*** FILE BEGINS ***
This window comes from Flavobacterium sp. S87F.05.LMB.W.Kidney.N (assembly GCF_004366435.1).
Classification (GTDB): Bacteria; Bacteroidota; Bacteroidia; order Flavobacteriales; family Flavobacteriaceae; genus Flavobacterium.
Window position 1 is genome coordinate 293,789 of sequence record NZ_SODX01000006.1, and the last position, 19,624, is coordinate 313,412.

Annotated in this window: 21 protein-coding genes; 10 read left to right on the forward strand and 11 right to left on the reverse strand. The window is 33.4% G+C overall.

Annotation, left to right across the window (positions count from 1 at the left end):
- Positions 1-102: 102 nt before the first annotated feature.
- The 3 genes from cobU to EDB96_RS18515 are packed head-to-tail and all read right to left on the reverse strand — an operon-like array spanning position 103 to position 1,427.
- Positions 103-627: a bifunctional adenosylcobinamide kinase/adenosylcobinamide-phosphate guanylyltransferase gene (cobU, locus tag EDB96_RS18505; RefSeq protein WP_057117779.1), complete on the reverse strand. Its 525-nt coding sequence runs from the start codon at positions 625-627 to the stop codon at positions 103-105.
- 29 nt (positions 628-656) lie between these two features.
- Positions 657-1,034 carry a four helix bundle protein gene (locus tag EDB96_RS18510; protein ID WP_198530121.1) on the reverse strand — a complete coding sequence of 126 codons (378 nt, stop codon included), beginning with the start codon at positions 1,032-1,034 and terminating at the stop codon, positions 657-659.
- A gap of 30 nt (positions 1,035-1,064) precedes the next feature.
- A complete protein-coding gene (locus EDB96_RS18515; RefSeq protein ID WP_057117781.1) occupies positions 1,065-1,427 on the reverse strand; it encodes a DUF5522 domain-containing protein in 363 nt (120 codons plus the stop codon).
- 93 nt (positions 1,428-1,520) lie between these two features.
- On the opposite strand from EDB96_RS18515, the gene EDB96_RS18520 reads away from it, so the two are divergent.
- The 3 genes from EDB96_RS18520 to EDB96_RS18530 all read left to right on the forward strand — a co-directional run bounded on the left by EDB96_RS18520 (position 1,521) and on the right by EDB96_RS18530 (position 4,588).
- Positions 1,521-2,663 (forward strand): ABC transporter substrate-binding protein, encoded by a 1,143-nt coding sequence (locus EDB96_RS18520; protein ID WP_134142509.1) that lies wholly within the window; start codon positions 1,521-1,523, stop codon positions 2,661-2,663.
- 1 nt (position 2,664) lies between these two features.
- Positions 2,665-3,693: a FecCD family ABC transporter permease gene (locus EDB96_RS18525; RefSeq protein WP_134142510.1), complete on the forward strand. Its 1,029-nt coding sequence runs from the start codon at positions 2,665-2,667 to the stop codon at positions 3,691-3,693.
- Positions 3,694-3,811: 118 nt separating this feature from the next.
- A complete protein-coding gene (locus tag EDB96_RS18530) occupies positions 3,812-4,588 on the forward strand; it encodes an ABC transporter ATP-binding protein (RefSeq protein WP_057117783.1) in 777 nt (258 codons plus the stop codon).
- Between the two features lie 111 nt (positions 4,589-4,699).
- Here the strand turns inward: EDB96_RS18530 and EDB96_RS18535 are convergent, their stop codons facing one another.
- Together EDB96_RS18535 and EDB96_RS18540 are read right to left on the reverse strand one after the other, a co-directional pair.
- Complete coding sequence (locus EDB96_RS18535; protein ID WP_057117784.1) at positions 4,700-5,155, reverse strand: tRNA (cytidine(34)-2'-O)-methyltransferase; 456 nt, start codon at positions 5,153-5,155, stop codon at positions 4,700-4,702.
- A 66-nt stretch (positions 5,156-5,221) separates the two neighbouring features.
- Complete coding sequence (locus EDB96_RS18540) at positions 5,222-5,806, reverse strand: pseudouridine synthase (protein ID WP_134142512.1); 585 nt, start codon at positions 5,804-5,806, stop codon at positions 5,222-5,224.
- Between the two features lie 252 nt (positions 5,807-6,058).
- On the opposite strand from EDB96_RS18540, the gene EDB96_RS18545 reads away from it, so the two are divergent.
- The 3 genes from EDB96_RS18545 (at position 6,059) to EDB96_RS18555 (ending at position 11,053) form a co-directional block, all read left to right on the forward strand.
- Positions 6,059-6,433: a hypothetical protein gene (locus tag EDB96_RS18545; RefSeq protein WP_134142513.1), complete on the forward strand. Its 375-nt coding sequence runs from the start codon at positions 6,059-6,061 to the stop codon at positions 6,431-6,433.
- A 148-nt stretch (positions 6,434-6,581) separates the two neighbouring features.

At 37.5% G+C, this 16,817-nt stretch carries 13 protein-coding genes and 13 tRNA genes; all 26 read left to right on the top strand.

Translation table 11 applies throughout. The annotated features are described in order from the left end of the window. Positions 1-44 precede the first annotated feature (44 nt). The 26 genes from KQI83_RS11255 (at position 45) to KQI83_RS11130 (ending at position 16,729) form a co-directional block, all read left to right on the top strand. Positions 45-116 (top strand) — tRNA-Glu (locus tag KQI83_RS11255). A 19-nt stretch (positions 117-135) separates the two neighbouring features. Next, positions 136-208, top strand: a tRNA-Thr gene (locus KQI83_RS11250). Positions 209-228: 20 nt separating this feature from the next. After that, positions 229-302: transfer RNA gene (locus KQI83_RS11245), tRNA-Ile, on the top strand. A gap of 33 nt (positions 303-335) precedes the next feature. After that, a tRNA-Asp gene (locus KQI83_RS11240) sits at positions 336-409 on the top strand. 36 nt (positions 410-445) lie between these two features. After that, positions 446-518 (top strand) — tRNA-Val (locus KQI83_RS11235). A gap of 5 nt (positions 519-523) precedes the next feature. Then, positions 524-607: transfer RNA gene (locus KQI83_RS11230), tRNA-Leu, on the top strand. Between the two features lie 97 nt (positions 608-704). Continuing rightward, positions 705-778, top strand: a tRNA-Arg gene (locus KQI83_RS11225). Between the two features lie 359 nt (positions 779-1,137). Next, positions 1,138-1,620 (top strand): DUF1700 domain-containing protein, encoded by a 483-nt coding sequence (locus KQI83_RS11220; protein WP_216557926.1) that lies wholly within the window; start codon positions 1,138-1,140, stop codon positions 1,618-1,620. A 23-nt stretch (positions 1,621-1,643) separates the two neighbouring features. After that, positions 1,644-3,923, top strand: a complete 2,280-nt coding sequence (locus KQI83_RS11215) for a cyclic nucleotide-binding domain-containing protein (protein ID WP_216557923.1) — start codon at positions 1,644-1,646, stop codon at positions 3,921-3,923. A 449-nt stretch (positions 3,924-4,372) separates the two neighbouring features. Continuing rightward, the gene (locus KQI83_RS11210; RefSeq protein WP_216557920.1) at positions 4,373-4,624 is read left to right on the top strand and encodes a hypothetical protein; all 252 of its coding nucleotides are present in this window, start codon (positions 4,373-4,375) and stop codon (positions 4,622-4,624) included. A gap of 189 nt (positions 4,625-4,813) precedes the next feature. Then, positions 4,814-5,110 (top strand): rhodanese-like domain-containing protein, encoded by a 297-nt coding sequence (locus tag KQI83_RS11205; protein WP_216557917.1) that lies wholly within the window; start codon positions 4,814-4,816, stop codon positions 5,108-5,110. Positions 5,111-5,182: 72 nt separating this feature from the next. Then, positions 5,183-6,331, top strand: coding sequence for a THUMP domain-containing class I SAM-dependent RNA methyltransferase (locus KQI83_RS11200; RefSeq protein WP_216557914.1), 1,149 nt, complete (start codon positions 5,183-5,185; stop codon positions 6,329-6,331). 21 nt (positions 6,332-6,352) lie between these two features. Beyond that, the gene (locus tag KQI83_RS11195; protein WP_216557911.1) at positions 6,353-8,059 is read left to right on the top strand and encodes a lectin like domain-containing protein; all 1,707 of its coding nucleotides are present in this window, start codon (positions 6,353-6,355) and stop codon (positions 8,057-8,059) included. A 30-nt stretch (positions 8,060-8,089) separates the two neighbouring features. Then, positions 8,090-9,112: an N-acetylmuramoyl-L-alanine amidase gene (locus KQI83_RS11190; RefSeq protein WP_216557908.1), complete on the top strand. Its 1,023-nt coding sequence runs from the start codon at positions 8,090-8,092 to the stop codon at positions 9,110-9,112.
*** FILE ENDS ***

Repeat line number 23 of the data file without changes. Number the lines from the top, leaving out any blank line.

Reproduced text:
- Together EDB96_RS18535 and EDB96_RS18540 are read right to left on the reverse strand one after the other, a co-directional pair.